You drop your child off for a birthday party at the neighbor's house. You've known them for a few years, and while you don't regularly socialize with them you generally believe that they are nice people.
The day of the party comes and there are ten 12-year olds running around the house. About an hour after the party starts a call comes in that your child has fallen onto a broken fence that was lying in the yard, and has been seriously hurt.
This and similar scenarios happen all the time. Whether it's a dangerous condition on the property, an aggressive dog or a violent sibling, when you leave your child with others you always run the risk of an accident.
If your child is hurt while visiting a neighbor you are faced with an uncomfortable situation. On the one hand you want to do everything you can to protect your child's interests; on the other you realize that if you take any action against your neighbor it will likely ruin the relationship.
So you decide to go at it alone. You reach out to the neighbor's insurance company and decide to "settle the claim" on behalf of your daughter. You've spoken with your neighbor, and you both want to work things out amicably. This is admirable, certainly possible, and sometimes even effective. But before you resolve anything on behalf of your child there are a few things you must keep in mind.
First - the insurance company is not in the business of paying top dollar for claims. They are in the business of saving money. No matter how friendly the adjuster may seem, or how agreeable your neighbor is, the unfortunate reality is that you are on opposite teams when it comes to a claim. Do not be mistaken - they want to pay you as little as possible. Keep this in mind when negotiating, and remember that even if your first demand is reasonable, they will say it's too high and respond with something lower.
Second - you must, at a minimum, be aware of the legal arguments that you have available, and be prepared to explain to the insurance company why you are likely to succeed. A common insurance company tactic is to try and inundate the non-lawyer claimant with legal arguments as an intimidation tactic. You must be aware of the legal issues and requirements surrounding animal attacks and other common injuries involving children, at least familiar with a case or two, and know what you have to prove and whether you can prove it. You will be doing yourself and your child a disservice if you are not prepared with this information.
Third - understand that no matter how much you and your neighbor want to be "fair," the neighbor does not make the decisions. Insurance polices are generally very clear as to who has the ultimate authority to settle claims, and for what amount. It is not the policy holder. Be aware that even if your neighbor thinks that you are entitled to the full policy amount, the insurance company may very well feel differently, and it is their opinion that really matters.
Fourth - you must know or have a very good idea of the damages before settling the claim. Dog bites and other child-related accidents can cause injuries that require surgery and often have long term implications that are not immediately foreseeable. You must be aware of this, and adequately consider your child's potential long-term problems in assessing the claim. Will she need further surgery? Will she have long term vision damage? These are critical questions to ask before resolving the claim - and you can be assured that the insurance company will not be the one asking them.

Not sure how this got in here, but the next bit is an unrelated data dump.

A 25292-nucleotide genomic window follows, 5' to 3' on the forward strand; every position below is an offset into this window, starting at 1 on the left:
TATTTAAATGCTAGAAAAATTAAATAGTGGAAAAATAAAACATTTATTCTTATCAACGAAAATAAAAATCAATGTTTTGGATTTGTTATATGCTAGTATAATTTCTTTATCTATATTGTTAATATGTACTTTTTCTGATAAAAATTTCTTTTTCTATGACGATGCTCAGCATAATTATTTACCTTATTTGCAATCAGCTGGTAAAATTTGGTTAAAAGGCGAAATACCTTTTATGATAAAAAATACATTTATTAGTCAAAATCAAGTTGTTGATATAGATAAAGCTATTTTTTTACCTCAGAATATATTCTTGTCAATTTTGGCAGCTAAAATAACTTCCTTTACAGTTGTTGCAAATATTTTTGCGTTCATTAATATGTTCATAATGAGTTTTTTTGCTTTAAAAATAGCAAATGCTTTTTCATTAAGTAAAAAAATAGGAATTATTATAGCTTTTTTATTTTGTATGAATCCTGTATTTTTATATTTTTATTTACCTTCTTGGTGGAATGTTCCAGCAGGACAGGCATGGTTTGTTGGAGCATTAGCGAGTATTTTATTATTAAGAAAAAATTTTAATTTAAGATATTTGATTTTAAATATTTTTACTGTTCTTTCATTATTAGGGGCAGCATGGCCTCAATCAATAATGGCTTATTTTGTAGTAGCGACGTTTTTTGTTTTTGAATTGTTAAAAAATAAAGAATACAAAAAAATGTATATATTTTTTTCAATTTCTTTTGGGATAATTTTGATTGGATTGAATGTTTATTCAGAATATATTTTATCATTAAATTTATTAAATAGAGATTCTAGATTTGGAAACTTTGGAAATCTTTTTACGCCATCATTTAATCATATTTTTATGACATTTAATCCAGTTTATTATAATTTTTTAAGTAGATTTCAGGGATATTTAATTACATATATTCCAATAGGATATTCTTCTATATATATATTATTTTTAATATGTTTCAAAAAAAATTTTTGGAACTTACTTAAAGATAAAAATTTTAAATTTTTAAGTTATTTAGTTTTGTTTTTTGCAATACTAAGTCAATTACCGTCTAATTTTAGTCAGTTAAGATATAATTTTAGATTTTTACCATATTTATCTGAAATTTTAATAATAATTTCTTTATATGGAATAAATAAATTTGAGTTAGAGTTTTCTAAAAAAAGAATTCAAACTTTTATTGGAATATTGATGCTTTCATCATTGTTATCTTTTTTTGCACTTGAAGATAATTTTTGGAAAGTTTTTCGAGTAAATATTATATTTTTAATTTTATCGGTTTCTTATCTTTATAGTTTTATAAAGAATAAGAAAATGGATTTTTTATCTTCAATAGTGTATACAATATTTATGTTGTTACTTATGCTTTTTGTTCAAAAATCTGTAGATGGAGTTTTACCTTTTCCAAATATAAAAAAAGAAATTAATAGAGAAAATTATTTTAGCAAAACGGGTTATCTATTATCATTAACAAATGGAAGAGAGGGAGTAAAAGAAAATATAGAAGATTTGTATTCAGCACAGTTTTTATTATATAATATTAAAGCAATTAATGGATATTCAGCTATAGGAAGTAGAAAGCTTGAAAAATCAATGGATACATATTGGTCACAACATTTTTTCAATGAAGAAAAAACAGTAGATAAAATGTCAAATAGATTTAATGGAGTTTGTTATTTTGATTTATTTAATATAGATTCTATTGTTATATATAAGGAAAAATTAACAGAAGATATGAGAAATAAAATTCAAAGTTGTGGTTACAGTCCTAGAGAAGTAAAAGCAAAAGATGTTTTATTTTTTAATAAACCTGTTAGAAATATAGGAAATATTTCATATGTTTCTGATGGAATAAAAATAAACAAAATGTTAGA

Fifth - be aware that once you settle the claim, you or your child cannot pursue it again at a later date. Once you settle the claim, whether pre-suit or after trial, you will be asked to sign a release against the wrongdoer and the insurance company. Once you sign this release you and your child will be legally prohibited from ever seeking damages from either party again for the injury. This makes it critical to ensure that you have covered all of your bases before settling.
Sixth - the settlement will likely require court approval, even pre-suit. The rules governing resolution of claims on behalf of infants are strict, and the New York Civil Practice Law and Rules provides for judicial approval of a settlement, even pre-suit.
Finally - if you do settle the claim on your own you should have a plan. You are your child's guardian, which means you are in a position of responsibility and have an obligation to adequately protect your child's interests. If your child suffered a severe injury you must place the settlement funds into an account for the sole benefit of the child, or an annuity, structured settlement, or some other investment vehicle that will protect the funds long-term and ensure that your child receives payouts when she needs them (for future medical care, college, etc.). Do not just deposit the money into your personal account.
Parents largely want to do what's right for their children, and while it is understandable to want to settle your child's claim yourself there are hurdles to be aware of before doing so. If you have questions about an injury to a child give us a call. We routinely represent families who have tried to resolve matters on their own, only to quickly become frustrated with the process.